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I am working with a library that has a base class Base, and three class descending from it Destination, Amenity and Landmarks. The Base class looks something like this

public class Base {
    public Integer id;
    public String externalId;

    public Base() {
    }

    public int getId() {
        return this.id;
    }

    public String getExternalId() {
        return this.externalId != null ? this.externalId : "";
    }
}

The children classes look like this

public class Destination extends Base implements Parcelable {
    private String name;
    private String description;
    private Point[] points

    public String getName() {
        return this.name;
    }

    public String getDescription() {
        return this.description;
    }

    public Point[] getPoints(){
        return this.points;
    }

}

The important thing to note here is that the three child classes have the points property and the getPoints getter for accessing it. If it was my implementation, I would bring the points field into the base class to avoid replicating multiple times in the child classes but like I said, it's a library and I cannot modify the source. While working with the library I have ran into a situation where I have had to use the instanceof function multiple times and since this is considered a code smell, I'd like to know if there is a better way of going about it. The situation I'm describing happens when I try to get one of the child objects when a point item is specidied, the code looks like this right now

public static <T> T getCurrentMapObjectWithPoint(Point point, T [] bases){

        T base = null;
        for(T model: bases){
            Point[] points = getpointsArrayFromMapObject(model);
            for(Point currentpoint: points){
                if(currentpoint.id.equals(point.id)){
                   return base;
                }
            }
        }
        return base;
    }

    private static <T> point[] getpointsArrayFromMapObject(T base){
        if(base instanceof Amenity ){
            return ((Amenity) base).getpoints();
        } else if(base instanceof Destination){
            return ((Destination) base).getpoints();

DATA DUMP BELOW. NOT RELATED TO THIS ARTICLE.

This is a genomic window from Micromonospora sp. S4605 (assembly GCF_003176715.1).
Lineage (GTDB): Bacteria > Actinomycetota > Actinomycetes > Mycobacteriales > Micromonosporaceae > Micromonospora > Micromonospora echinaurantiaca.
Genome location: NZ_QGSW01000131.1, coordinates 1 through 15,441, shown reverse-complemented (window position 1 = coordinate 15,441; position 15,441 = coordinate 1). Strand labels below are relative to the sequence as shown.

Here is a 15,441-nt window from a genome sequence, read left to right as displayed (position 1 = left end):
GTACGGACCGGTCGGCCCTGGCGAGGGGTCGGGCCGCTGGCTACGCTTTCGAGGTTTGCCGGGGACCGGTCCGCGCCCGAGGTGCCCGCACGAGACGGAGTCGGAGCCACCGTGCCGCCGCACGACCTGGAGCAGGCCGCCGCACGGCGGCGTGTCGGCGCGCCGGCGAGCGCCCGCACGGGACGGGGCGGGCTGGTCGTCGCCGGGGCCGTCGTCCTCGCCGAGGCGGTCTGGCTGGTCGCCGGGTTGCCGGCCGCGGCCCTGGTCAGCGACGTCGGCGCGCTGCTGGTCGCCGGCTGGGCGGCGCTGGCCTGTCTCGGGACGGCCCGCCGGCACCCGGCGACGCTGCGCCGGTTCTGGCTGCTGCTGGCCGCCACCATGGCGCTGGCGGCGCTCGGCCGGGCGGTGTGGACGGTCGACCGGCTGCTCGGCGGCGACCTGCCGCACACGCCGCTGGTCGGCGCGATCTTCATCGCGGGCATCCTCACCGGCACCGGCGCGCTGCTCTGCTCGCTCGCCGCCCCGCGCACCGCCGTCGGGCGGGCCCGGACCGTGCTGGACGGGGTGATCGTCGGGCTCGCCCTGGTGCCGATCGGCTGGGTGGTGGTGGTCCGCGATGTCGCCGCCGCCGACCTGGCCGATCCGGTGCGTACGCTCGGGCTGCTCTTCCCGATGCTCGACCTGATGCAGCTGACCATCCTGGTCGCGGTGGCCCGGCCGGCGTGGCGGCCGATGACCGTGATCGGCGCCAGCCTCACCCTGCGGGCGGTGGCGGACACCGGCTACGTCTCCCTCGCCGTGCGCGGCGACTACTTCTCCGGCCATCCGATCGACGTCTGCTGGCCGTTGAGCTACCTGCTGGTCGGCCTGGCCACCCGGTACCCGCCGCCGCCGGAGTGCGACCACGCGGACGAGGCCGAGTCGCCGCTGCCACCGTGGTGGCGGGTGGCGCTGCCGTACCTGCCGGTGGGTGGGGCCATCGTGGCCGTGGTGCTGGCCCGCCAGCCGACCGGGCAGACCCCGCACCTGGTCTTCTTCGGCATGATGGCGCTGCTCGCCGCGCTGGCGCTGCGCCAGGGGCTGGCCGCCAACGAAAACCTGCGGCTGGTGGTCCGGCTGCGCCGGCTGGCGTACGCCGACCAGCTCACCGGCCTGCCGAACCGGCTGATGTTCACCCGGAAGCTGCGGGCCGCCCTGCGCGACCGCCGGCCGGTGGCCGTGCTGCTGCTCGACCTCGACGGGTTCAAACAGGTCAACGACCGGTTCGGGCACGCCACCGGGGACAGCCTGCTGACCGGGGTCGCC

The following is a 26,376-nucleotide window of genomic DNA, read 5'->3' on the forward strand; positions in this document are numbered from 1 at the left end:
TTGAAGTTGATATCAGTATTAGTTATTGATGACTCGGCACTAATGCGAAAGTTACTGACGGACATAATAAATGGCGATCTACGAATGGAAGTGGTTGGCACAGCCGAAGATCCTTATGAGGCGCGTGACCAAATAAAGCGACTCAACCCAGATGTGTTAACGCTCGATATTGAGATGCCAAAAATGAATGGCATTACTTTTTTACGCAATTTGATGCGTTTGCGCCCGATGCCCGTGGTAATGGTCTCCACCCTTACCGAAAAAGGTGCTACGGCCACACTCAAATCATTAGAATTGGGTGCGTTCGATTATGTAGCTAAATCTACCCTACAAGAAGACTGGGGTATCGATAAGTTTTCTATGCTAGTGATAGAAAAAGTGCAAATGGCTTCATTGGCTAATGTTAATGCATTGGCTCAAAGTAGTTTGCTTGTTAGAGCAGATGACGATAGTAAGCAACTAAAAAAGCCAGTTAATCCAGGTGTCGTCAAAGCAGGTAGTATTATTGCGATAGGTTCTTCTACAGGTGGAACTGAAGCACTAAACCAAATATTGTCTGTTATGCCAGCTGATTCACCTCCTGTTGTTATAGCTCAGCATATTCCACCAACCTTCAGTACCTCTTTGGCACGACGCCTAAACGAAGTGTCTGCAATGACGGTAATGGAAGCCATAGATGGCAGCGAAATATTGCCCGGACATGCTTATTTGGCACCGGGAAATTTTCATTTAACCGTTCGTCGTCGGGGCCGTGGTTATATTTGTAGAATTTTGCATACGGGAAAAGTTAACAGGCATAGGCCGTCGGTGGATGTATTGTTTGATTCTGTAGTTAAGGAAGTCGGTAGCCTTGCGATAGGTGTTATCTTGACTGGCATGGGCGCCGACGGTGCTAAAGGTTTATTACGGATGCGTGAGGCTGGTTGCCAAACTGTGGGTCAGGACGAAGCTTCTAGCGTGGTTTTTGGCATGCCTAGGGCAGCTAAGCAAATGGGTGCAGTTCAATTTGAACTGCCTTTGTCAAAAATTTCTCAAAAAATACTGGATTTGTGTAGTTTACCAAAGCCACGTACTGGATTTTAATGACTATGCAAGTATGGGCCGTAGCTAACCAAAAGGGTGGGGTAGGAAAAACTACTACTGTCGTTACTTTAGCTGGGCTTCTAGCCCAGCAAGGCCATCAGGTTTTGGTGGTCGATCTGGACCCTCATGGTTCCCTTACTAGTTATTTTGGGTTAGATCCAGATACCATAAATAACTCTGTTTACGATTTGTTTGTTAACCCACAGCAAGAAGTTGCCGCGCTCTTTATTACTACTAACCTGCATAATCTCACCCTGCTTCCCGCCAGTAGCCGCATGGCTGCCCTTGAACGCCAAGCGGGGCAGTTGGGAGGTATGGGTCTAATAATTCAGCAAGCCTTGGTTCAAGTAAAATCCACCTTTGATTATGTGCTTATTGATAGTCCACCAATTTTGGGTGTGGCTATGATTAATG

} else if (base instanceof LandMark){
            return ((LandMark) base).getpoints();
        }
        return new point[]{};
    }

So simply put, given a Point and list of map items(T[] base - which means and array of either Amenity, Destination or Landmark) I'm trying to figure out which Amenity, Destination or LandMark the point belongs to which means I have to go throgh the list of map items and for each item, go through the points for that item and whenever the point id is equal to the id of the point given at the start I break out of the loop and return the current map item. Is there a better way of doing this without using instanceof multiple times?

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  • \$\begingroup\$ Are these classes instantiated by your code (i.e. new Amenity()) or do they materialise out of the library? \$\endgroup\$
    – drekbour
    Nov 10 '19 at 13:06
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I will assume that you really, really want to use the classes defined in the library and not make your own. Presumably the library classes offer other benefits that were not otherwise relevant to the question.

One thought is that you could define an interface that offers a function with the same signature as getPoints, though with a different function name.

public interface PointListGettable {
    public Point[] getPointList();
}

(You'd probably want to come up with a better name than PointListGettable, however.)

Extend the offending classes so they implement this interface. For example:

public MyDestination extends Destination implements PointListGettable {
    public Point[] getPointList() {
        return getPoints();
    }
}

Now you can implement a function with a signature like

public PointListGettable getCurrentMapObjectWithPoint(Point point, PointListGettable [] bases)

but rather than define a function like your getpointsArrayFromMapObject, within the body of the for(PointListGettable model: bases) loop you can just write model.getPointList().

If it's just a matter of getting around one perceived defect in the inheritance scheme without using instanceof, however, I'm not sure all this is worth it.

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  • \$\begingroup\$ thank you, also not sure if it's worth it. \$\endgroup\$
    – Oyebisi
    Nov 7 '19 at 3:51